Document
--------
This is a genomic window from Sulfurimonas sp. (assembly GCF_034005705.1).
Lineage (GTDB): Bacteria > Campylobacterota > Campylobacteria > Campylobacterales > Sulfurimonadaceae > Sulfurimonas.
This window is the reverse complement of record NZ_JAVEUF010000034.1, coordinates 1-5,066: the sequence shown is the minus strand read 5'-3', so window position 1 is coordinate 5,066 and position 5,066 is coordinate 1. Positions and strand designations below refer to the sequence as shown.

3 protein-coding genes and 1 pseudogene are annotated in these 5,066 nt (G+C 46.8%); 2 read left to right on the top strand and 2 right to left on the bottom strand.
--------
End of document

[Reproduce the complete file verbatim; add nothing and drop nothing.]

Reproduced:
This is a genomic window from Sulfurimonas sp. (assembly GCF_034005705.1).
Lineage (GTDB): Bacteria > Campylobacterota > Campylobacteria > Campylobacterales > Sulfurimonadaceae > Sulfurimonas.
This window is the reverse complement of record NZ_JAVEUF010000034.1, coordinates 1-5,066: the sequence shown is the minus strand read 5'-3', so window position 1 is coordinate 5,066 and position 5,066 is coordinate 1. Positions and strand designations below refer to the sequence as shown.

3 protein-coding genes and 1 pseudogene are annotated in these 5,066 nt (G+C 46.8%); 2 read left to right on the top strand and 2 right to left on the bottom strand.